Northern Arizona University


Making cities naturally safe from supply chain shocks

A new paper in Nature lays out the way natural ecosystems parallel U.S. supply chains and how American cities can use these tools to strengthen their supply chains. The paper, “Supply chain diversity buffers cities against food shocks,” is co-authored by Benjamin Ruddell, director of the FEWSION Project and the School of Informatics, Computing, and Cyber Systems at Northern Arizona


Community health workers improve birthweight of newborns through the Arizona Health Start Program, researchers find

Researchers from Northern Arizona University and the University of Arizona found pregnant women and mothers who are treated by community health workers have lower rates of low birthweight and preterm newborns than their peers without those providers. The 10-year comprehensive study looked at women enrolled in Arizona’s Health Start Program, which employs community health workers (CHWs)


NAU geochemist on new study confirming cause of greatest mass extinction event

The most severe mass extinction event in the past 540 million years eliminated more than 90 percent of Earth’s marine species and 75 percent of terrestrial species. Although scientists had previously hypothesized that the end-Permian mass extinction, which took place 251 million years ago, was triggered by voluminous volcanic eruptions in a region of what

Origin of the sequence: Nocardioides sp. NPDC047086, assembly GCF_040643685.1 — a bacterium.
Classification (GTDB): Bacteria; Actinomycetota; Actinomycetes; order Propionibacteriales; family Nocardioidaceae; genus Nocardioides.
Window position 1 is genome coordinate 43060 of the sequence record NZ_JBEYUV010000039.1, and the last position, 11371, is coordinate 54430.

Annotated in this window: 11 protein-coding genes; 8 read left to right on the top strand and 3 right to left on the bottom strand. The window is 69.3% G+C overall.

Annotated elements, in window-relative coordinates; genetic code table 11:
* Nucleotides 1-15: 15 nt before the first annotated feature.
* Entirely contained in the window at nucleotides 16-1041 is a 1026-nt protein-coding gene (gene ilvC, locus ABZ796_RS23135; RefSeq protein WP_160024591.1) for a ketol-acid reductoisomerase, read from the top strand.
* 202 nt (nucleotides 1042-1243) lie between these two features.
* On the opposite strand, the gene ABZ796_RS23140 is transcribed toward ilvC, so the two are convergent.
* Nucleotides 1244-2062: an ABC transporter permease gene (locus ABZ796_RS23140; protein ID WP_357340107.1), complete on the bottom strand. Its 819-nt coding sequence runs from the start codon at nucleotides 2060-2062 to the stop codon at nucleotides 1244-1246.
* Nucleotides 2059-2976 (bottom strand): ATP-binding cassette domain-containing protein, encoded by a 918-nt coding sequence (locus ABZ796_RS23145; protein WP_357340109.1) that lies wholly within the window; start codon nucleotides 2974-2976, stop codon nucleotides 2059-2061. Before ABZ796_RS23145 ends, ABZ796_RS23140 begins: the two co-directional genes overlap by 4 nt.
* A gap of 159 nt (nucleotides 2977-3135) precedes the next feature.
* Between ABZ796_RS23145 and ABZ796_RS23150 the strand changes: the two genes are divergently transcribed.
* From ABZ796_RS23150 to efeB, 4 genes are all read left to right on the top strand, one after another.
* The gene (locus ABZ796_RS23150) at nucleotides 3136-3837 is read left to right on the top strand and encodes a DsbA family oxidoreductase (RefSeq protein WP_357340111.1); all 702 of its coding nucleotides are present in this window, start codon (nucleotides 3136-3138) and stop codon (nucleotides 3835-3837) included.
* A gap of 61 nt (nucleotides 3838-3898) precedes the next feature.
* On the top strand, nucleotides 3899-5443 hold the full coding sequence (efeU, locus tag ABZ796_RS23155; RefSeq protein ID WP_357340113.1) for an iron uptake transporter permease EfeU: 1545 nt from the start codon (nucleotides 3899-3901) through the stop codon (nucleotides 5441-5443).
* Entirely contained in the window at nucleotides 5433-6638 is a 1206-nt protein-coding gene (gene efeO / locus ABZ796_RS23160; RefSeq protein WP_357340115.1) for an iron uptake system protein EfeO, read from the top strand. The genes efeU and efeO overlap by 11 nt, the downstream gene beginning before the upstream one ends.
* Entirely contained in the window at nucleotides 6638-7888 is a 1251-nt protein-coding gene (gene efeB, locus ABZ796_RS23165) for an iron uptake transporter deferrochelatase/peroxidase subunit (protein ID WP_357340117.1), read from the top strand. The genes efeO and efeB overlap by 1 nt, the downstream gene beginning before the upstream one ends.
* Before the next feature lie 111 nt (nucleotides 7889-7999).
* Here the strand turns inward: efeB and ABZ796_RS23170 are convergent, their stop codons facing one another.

New study shows a few common bacteria account for majority of carbon use in soil

Image by Victor O. Leshyk, Ecoss Just a few bacterial taxa found in ecosystems across the planet are responsible for more than half of carbon cycling in soils. These new findings, made by researchers at Northern Arizona University and published in Nature Communications this week, suggest that despite the diversity of microbial taxa found in wild soils

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